Anyway, the Singaporean guy has apologized for his remarks and whether it is sincere or not, I choose to believe that he will not act as he had threatened.  I choose to forgive and move on.  By the way, if we are talking about kissing, the chap has ranted about lesbians he saw kissing.

But his threat is a dangerous one, albeit just a metaphorical one.

The Mind of a Killer

The Orlando massacre must have started as a verbal threat.  After all, Mateen’s father claims that he most likely acted this way because he was angry at the same-sex kiss he had seen earlier.  He must have verbally ranted about it at home or at least to his father.  What started off as a verbal rant always has the potential of becoming reality in the hands of a disturbed mind.  We know from reports that the police were aware of Mateen’s inclinations but for some reason had decided to close the files.  I do not want to blame the police because I’m sure they had their reasons for so doing.  But the young man who had shown violence to his ex-wife was a ticking time bomb.  From anger at a same-sex kiss, it became an fatal attack on innocent party-goers at a gay club.

What does it mean for Singapore?

  1. We need to be more vigilant to possibilities of this sort of things happening here. Although we have strict firearm laws, there are people here with access to them and past incidents have shown that it is possible that some of them may use them in the wrong way.
  2. As the culture war wages on, the government needs to be cautious to ensure that the polarization in terms of LGBTQ issues does not escalate into such violence.
  3. The government needs to recognize that what happened in Orlando is a hate crime against the LGBTQ community and not just a general case of terrorist violence. It has serious impact here because although the repeal of 377A is nowhere in sight, while promising that the police will not act against the gay sex done in private, the government needs to protect and ensure the safety of the community who are also citizens of the country.  (Read Bryan Choong’s well-reasoned open letter to the government on Facebook).
  4. The LGBTQ community here needs to be vigilant. It is better to act swiftly if something seems out of the ordinary than to wait and see or worse – to be in drunken stupor.  The night scene at Tanjong Pagar has shown caution cast to the winds as revelers party into the weekend nights, often spilling onto the roads, drunk and oblivious of their surroundings.  Such wanton abandonment spells trouble if no one is alert enough.  We should also alert the authorities to any potential threats including online ones.

And yes, finally, DON’T KISS IN PUBLIC.  Such public displays of affection can lead to disastrous violent consequences.

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IT’S NOW A PINK SEA: Waves made at Pink Dot 2016

ambsheader (1)

Picture Source:  http://pinkdot.sg/

Paerin Choa in his press release explained the decision of the organisers of Pink Dot not to focus on the number turnout. Having attained the attendance of 28,000 last year, an exponential growth from the 2,500 turnout at the first Pink Dot (2009), numbers have already played their role in the indication of the success of the event.  Paerin did, however, reveal that the event “has already exceeded” Hong Lim Park’s “capacity”.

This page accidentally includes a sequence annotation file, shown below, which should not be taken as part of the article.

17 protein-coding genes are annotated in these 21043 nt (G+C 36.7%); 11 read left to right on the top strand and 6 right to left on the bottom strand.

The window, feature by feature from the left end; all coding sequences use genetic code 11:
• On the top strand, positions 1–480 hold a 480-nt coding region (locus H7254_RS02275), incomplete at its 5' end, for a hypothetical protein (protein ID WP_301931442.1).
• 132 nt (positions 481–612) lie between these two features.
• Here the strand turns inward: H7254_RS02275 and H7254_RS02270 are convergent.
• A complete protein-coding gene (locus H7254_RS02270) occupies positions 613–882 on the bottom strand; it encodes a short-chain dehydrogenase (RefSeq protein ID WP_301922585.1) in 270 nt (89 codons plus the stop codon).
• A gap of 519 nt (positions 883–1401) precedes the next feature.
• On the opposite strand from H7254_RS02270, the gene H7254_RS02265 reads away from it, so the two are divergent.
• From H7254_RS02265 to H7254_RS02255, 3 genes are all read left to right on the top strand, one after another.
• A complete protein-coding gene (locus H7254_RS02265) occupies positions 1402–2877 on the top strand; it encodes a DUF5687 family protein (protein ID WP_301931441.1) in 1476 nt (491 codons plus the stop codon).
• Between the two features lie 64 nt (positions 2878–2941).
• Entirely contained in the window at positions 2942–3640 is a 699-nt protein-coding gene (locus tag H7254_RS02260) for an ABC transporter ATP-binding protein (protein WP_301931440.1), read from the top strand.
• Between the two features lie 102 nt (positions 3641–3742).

I think that the departure from the growing dot might have intentionally or unintentionally changed the visual profile of the by-now uniquely Singaporean export to countries as far as Hong Kong, Japan (Okinawa), Canada (Montreal and Toronto) and USA (Anchorage, Utah and New York).  Info source: https://en.wikipedia.org/wiki/Pink_Dot_SG Judging from the way the climatic form up at the event for the photo and video taking, it must have been quite evident that the image is no longer of a dot, however, big it has grown.  We were all told to gather into the part of the park i.e., the grassy parts where the freedom of speech has been legally allowed.  There was no mention of a dot.  And from the resultant picture it is no longer one.  More appropriately, it should be termed a sea….a sea of pink.

I’m just wondering whether it was a deliberate allusion to the Red Sea of the Judeo-Christian faith where Moses, their leader led the pre-nation of Israel to the Promise Land escaping from their Egyptian overlords.  This time it is not red but pink.  And what a beautiful sea of bobbing pink placards it was.

And the Pink Sea was making waves.

Wave #1:  Celebrating Our Everyday Heroes

The focus on ordinary people who became extraordinary heroes was a wonderful deviation from the introspective focus on the gay individual, putting emphasis on those around them who selflessly supported and cared for them:  the caring assistant pastor who reached out to a member of her flock on the brink of suicide, the mother who suffered the double whammy of not only having a gay son but knowing that he is HIV+ and of course who can forget the inclusion of the transgender shelter and the vision of a transgender and her departed sister to house members of their community who have nowhere to go.

Wave #2:  Don’t Rain on My Parade

Finally, I’m reminded of the song by one of my favourite divas of all time, Barbra Streisand.  Just before the Pink Dot, religious right wingers had gathered to pray not for fire and brimstone; no, no, they were more merciful than that.  Instead, they prayed for rain on the event.

Well, their prayers were indeed answered: it did rain, in fact all morning in many parts of the island.

However, nearing the start of the event, the rain had reduced to a small drizzle not even needing an umbrella.  A blessing in disguise?  I believe so…..it was not so overwhelmingly hot as in past years – the rain having actually cooled the place up considerably.


So would the annual event be renamed Pink Sea.  No idea…..but seriously we’ve grown to love the existing name.

Viva la Pink Dot.

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学著宽心 学著观心 林北著